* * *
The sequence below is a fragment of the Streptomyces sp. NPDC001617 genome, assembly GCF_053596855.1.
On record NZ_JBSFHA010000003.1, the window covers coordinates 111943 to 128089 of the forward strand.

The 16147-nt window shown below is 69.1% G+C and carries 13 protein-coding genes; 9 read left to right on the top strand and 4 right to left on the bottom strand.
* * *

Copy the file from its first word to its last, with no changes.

The sequence below is a fragment of the Streptomyces sp. NPDC001617 genome, assembly GCF_053596855.1.
On record NZ_JBSFHA010000003.1, the window covers coordinates 111943 to 128089 of the forward strand.

The 16147-nt window shown below is 69.1% G+C and carries 13 protein-coding genes; 9 read left to right on the top strand and 4 right to left on the bottom strand.